The Indian Elephant goes back to the mythologies. As the Gods (Deva) and the demons ( Asura) churned the oceans during sagar manthan ( sagar = sea ; manthan = churning ) for the elixir of life - amrit ( nectar ) that would make them immortal , there surfaced the navratnas ( nine jewels ). One of these jewels was the elephant. The elephant is, therefore, considered absolutely precious to be preserved and protected like the way jewels are.
The Asian elephant is one of three species in the order Proboscidea, the others being the Savanna elephant and the Forest elephant. The Indian elephant (Elephas maximus indicus) is a one of three subspecies or races of the Asian elephant ''Elephas maximus".
The other two subspecies of the Asian elephant are E. m. sumatranus on Sumatra and E. m. maximus of Sri Lanka. The Indian elephant for example, is larger, has longer front legs and a thinner body than the Asian elephant found in Thailand. Through adaptive radiation, elephants until the Pleistocene Era (2 million years ago) had spread throughout the world except for Australia, New Zealand and Antarctica. Their sheer size was a factor in allowing this wide radiation and they could be found in a wide variety of habitats from desert to high mountain forest areas.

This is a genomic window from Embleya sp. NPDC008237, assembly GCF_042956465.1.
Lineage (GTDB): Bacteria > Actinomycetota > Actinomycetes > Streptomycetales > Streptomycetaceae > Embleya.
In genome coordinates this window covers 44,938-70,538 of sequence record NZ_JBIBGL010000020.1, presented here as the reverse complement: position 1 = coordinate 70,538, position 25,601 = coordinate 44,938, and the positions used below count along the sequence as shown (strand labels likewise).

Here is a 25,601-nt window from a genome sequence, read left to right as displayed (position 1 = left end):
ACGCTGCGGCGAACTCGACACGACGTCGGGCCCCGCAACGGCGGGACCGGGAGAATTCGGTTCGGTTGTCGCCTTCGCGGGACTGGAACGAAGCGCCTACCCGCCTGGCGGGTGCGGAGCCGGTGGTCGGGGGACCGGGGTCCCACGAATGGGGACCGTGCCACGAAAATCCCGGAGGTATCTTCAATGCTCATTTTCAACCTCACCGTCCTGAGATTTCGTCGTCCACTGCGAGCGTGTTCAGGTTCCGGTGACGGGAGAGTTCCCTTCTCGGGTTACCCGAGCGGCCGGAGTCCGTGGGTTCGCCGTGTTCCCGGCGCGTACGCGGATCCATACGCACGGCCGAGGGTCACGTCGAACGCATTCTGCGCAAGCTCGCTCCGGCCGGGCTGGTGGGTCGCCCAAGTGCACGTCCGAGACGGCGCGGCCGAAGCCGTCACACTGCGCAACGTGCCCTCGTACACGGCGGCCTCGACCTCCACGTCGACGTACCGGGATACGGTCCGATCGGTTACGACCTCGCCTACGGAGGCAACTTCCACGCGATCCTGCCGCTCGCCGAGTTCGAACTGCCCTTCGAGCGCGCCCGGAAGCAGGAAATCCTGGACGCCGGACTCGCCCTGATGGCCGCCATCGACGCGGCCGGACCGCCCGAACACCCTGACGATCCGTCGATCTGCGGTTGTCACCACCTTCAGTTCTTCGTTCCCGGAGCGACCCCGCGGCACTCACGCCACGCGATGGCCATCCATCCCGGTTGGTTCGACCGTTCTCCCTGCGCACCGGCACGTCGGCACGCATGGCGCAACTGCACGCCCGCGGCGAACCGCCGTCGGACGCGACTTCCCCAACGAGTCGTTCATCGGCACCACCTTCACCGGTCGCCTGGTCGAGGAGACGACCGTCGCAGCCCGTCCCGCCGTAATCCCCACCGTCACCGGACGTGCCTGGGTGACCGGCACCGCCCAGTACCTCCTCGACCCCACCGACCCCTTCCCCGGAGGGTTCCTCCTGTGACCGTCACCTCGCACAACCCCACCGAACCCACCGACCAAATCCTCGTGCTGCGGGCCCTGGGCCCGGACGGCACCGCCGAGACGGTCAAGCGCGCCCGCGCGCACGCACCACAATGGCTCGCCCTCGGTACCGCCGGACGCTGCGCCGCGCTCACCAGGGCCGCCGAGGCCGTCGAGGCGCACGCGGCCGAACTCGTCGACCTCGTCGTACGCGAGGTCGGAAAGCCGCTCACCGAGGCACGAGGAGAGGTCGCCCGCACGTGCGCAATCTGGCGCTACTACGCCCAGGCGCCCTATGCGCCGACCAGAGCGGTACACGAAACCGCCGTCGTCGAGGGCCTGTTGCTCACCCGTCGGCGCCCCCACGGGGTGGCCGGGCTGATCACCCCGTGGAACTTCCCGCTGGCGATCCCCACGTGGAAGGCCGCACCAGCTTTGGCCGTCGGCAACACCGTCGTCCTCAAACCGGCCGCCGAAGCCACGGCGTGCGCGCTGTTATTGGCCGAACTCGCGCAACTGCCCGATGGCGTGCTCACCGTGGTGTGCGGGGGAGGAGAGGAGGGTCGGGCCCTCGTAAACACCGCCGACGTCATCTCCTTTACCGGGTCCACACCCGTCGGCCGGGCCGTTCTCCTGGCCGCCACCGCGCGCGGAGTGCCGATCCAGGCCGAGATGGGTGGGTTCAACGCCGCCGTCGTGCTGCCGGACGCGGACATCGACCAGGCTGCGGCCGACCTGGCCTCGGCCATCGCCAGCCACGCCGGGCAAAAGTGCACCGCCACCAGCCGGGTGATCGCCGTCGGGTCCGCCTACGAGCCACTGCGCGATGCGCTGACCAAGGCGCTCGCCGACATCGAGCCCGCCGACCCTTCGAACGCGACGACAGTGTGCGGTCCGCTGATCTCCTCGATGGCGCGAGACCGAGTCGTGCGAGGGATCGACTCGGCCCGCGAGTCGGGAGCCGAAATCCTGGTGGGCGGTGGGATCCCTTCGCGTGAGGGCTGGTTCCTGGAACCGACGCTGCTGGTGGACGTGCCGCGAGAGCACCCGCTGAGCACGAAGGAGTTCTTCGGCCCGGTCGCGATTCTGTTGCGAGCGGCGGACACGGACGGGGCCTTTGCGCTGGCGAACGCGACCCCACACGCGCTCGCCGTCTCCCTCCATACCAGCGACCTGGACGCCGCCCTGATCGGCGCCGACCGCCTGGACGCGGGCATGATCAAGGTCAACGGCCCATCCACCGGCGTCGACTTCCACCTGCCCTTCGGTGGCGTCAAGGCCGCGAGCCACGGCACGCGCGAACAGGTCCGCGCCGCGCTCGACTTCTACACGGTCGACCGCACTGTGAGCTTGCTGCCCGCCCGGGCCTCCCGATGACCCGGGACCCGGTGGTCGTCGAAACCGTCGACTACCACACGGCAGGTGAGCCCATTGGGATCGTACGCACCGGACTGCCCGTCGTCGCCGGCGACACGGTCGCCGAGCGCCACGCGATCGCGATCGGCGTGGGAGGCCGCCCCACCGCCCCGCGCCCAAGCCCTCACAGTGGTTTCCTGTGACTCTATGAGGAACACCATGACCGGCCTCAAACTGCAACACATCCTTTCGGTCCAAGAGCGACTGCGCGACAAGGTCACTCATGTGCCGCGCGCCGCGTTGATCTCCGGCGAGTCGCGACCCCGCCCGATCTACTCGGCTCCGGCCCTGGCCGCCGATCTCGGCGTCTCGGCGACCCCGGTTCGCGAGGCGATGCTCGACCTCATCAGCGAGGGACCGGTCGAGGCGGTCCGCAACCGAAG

Elephants in general are the largest existing land mammals and they have the biggest brains in the animal kingdom (weighing 5 kg or 11 lbs). Elephants are endowed with versatile trunks, which have over 100,000 muscles units that make it extremely dexterous. This incredible dexterity enables an elephant to pick up very small items and use their trunks for a wide variety of functions. The trunk has no bones or cartilage except for a tiny bit of cartilage at the tip of the trunk which separates the nostrils; each nostril is lined with a membrane.